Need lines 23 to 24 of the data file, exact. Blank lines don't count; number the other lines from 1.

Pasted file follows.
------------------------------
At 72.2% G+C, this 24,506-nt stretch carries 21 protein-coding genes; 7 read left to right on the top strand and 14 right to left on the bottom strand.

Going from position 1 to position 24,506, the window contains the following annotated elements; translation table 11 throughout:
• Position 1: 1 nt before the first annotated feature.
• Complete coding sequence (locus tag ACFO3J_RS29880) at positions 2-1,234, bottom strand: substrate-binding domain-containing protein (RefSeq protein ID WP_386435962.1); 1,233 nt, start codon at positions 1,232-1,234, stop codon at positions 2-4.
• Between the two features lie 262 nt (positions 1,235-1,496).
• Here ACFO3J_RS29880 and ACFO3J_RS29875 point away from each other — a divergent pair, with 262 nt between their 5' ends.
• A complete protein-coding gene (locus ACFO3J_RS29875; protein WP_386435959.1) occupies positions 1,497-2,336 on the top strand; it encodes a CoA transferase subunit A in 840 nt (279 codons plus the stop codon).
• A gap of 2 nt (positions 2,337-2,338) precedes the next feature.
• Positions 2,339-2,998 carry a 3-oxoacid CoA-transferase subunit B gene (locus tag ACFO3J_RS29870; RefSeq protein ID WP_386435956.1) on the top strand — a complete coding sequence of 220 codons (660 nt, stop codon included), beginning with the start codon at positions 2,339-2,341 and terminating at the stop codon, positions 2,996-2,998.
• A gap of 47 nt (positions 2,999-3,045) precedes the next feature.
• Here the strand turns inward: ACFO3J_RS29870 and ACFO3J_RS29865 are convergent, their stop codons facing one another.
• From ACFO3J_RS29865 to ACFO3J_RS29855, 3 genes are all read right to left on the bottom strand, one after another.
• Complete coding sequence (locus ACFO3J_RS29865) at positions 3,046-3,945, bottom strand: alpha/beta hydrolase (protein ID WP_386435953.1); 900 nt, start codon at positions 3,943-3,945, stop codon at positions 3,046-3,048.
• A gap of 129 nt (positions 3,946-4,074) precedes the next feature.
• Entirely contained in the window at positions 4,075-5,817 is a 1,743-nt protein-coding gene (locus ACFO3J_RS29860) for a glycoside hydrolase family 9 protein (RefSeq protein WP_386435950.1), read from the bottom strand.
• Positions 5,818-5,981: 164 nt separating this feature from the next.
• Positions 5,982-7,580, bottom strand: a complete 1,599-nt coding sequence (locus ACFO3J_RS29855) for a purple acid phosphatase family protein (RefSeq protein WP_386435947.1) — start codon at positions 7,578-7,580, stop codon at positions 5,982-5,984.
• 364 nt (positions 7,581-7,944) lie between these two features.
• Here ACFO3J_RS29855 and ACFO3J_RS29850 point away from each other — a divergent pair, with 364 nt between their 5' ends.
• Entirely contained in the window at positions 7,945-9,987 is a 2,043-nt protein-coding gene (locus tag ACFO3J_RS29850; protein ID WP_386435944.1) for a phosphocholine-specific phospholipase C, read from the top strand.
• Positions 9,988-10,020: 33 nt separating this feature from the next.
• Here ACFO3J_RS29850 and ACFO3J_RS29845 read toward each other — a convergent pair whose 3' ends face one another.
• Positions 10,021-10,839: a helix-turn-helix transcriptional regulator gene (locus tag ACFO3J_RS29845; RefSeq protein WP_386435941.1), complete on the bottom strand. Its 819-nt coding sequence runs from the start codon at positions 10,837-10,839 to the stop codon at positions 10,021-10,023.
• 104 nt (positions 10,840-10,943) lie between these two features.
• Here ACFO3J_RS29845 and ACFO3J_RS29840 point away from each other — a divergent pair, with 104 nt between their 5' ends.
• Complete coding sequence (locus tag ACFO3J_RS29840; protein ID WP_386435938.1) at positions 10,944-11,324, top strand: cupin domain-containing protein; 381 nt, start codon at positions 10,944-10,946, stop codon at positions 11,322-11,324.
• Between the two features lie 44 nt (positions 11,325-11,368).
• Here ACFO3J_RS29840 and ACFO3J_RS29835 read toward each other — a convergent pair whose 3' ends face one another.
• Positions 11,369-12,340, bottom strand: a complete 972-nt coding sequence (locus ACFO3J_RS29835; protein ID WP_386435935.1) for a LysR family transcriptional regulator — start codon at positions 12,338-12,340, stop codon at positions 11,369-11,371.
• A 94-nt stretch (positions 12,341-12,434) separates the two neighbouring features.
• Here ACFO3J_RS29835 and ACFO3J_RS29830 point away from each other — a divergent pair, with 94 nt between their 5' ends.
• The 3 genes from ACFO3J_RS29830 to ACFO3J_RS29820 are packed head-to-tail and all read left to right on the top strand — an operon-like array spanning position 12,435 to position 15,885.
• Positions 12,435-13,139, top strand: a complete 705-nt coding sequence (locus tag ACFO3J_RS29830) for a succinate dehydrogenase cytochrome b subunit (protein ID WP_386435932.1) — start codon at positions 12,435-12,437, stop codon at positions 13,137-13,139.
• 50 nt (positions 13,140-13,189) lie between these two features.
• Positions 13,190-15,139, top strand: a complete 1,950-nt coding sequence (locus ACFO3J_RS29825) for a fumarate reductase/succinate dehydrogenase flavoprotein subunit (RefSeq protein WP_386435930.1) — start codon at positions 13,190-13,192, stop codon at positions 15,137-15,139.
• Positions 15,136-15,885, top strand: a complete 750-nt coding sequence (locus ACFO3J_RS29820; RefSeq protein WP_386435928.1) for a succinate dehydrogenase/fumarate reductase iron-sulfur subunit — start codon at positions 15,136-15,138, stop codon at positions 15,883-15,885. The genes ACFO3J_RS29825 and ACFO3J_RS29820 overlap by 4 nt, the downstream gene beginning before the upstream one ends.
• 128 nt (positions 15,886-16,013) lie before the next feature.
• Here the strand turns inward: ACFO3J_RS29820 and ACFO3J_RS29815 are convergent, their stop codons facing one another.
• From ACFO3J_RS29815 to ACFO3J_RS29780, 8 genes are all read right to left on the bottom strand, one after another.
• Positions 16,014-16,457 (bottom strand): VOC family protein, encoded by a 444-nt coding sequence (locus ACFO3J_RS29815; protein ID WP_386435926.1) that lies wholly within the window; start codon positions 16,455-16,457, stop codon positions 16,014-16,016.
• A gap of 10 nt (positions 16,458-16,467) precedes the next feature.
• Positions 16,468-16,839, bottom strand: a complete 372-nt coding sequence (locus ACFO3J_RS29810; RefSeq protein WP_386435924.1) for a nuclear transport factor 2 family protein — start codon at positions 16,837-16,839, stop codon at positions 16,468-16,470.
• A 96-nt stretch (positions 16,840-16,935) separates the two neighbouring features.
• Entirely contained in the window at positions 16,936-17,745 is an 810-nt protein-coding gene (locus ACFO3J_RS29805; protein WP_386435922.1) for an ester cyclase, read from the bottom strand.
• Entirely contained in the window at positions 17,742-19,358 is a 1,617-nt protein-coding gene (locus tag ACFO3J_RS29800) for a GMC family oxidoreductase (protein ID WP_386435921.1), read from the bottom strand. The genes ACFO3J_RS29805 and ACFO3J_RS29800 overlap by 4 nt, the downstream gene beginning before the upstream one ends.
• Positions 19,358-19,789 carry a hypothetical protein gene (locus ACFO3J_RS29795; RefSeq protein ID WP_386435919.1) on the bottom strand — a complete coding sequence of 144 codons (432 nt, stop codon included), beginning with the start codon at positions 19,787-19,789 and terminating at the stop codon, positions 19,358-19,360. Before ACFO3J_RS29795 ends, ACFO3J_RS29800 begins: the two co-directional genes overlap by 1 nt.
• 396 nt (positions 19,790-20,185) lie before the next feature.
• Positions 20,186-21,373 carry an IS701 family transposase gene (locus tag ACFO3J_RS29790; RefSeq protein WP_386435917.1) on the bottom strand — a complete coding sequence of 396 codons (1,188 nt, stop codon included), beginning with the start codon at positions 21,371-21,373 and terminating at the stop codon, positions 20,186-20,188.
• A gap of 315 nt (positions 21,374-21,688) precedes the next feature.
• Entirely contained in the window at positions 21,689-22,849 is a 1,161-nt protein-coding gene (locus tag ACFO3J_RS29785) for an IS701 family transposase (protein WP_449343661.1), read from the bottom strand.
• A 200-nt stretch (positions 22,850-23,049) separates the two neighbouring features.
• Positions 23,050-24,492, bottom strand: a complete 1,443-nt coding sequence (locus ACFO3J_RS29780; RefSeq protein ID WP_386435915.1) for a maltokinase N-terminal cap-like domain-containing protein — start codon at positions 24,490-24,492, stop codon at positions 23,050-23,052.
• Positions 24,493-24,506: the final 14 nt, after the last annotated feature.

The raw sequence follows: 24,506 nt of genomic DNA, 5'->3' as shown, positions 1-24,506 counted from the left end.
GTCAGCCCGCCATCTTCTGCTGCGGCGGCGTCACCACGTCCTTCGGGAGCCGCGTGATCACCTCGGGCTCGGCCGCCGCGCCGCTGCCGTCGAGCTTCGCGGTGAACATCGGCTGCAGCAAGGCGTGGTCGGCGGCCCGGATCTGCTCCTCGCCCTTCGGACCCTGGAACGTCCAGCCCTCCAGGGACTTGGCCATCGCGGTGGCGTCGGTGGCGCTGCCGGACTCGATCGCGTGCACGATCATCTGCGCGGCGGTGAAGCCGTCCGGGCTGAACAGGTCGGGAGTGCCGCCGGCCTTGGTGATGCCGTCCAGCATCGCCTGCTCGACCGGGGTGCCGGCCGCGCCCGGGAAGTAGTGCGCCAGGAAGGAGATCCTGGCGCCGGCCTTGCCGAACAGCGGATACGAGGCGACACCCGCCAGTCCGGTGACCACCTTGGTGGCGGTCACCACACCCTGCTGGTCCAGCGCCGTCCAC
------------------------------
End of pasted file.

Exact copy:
• Positions 10,021-10,839: a helix-turn-helix transcriptional regulator gene (locus tag ACFO3J_RS29845; RefSeq protein WP_386435941.1), complete on the bottom strand. Its 819-nt coding sequence runs from the start codon at positions 10,837-10,839 to the stop codon at positions 10,021-10,023.
• 104 nt (positions 10,840-10,943) lie between these two features.